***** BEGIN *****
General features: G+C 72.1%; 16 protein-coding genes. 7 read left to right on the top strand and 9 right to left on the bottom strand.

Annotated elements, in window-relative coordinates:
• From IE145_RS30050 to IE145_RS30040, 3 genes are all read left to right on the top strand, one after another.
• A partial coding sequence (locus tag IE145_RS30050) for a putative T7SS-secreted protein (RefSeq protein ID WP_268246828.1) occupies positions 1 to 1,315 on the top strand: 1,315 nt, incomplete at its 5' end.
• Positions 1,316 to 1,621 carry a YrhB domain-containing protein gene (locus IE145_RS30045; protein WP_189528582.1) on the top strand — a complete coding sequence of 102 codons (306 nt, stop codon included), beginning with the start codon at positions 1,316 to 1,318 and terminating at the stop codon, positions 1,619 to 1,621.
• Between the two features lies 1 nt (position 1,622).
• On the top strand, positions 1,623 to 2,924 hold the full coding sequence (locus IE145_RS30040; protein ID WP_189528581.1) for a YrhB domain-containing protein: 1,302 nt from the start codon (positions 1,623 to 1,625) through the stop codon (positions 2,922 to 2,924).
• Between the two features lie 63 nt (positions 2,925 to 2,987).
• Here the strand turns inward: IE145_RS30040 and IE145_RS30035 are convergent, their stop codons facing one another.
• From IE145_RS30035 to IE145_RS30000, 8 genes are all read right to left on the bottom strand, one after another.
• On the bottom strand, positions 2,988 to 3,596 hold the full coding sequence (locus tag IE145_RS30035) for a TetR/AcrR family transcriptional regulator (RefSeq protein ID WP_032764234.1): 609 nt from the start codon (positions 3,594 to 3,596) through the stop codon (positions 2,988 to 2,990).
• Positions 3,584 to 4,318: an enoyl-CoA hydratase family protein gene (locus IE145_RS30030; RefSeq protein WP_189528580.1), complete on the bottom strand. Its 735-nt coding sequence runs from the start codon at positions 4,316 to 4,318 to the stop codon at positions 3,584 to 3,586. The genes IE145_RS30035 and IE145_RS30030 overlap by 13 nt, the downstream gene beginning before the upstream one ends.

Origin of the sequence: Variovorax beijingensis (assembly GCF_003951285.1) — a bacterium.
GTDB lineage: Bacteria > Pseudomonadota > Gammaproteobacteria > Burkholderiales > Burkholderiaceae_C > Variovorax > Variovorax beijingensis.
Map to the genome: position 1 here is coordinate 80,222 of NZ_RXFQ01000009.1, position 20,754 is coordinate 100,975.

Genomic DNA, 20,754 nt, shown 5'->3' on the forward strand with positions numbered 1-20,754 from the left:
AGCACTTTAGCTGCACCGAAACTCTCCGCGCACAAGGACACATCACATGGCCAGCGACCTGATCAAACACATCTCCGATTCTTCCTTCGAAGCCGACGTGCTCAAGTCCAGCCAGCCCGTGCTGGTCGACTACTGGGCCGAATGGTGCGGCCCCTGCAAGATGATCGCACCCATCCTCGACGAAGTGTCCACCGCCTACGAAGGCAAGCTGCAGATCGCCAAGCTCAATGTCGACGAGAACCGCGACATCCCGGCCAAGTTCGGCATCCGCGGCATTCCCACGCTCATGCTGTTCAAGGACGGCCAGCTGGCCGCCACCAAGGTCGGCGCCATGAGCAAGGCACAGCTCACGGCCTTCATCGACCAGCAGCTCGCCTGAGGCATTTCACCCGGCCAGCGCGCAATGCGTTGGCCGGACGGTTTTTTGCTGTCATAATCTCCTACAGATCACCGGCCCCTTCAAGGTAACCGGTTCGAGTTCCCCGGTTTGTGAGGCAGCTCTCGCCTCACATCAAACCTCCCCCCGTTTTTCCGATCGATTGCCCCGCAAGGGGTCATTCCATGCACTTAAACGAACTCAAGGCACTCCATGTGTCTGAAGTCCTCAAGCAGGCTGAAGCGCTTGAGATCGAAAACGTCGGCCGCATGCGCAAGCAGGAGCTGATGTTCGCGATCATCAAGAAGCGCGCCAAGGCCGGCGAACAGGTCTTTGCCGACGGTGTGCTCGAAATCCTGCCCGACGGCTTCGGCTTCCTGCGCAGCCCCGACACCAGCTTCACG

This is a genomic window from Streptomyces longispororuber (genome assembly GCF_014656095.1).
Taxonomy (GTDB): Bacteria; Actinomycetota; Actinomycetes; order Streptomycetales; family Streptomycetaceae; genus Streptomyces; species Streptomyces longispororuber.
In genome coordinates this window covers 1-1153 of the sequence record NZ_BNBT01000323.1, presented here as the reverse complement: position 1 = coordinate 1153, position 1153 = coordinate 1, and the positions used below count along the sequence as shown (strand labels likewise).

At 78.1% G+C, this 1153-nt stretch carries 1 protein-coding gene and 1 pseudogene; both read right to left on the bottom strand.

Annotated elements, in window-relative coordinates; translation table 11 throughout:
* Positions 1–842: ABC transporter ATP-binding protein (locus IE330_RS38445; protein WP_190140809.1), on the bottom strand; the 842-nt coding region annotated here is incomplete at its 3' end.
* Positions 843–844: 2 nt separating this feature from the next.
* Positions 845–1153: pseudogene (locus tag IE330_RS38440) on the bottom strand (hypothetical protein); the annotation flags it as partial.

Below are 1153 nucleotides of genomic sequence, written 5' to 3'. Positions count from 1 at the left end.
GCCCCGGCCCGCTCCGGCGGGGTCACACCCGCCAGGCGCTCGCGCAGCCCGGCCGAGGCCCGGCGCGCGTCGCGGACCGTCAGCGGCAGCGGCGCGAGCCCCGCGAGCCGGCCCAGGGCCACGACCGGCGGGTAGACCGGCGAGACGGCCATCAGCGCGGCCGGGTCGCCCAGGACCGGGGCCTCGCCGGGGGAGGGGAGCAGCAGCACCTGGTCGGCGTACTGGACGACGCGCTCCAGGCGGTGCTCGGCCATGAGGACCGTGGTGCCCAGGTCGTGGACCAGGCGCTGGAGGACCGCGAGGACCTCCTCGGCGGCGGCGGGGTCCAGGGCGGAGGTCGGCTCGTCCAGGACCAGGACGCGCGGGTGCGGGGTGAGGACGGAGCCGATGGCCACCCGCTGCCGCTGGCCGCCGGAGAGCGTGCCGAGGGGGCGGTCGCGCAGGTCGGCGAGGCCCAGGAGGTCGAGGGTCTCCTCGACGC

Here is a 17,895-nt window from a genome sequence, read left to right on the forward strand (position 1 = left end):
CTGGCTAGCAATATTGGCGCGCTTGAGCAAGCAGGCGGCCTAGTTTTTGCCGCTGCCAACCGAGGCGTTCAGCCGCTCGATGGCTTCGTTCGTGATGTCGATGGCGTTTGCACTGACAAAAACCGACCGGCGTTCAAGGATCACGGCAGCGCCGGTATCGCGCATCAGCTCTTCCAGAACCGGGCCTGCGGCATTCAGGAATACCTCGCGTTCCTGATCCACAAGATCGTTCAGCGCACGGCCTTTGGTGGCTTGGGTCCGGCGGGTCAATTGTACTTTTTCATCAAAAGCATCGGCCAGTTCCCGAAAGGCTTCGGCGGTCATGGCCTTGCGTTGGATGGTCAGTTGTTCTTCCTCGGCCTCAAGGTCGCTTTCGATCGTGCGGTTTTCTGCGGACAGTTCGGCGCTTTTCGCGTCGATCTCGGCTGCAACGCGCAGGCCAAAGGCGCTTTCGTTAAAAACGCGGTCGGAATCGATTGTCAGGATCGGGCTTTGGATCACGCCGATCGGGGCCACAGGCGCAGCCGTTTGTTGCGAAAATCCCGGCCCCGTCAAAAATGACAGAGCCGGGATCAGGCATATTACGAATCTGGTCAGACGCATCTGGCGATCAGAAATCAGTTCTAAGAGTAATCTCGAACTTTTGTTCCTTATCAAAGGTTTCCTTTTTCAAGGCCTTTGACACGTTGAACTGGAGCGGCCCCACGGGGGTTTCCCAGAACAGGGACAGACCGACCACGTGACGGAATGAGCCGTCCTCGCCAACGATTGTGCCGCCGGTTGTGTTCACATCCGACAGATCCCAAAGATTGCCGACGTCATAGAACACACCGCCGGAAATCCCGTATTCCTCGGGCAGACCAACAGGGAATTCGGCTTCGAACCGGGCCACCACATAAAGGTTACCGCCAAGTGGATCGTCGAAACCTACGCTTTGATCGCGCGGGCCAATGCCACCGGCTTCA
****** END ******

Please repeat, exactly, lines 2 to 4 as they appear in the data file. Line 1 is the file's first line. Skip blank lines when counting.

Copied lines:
Annotated elements, in window-relative coordinates:
• From IE145_RS30050 to IE145_RS30040, 3 genes are all read left to right on the top strand, one after another.
• A partial coding sequence (locus tag IE145_RS30050) for a putative T7SS-secreted protein (RefSeq protein ID WP_268246828.1) occupies positions 1 to 1,315 on the top strand: 1,315 nt, incomplete at its 5' end.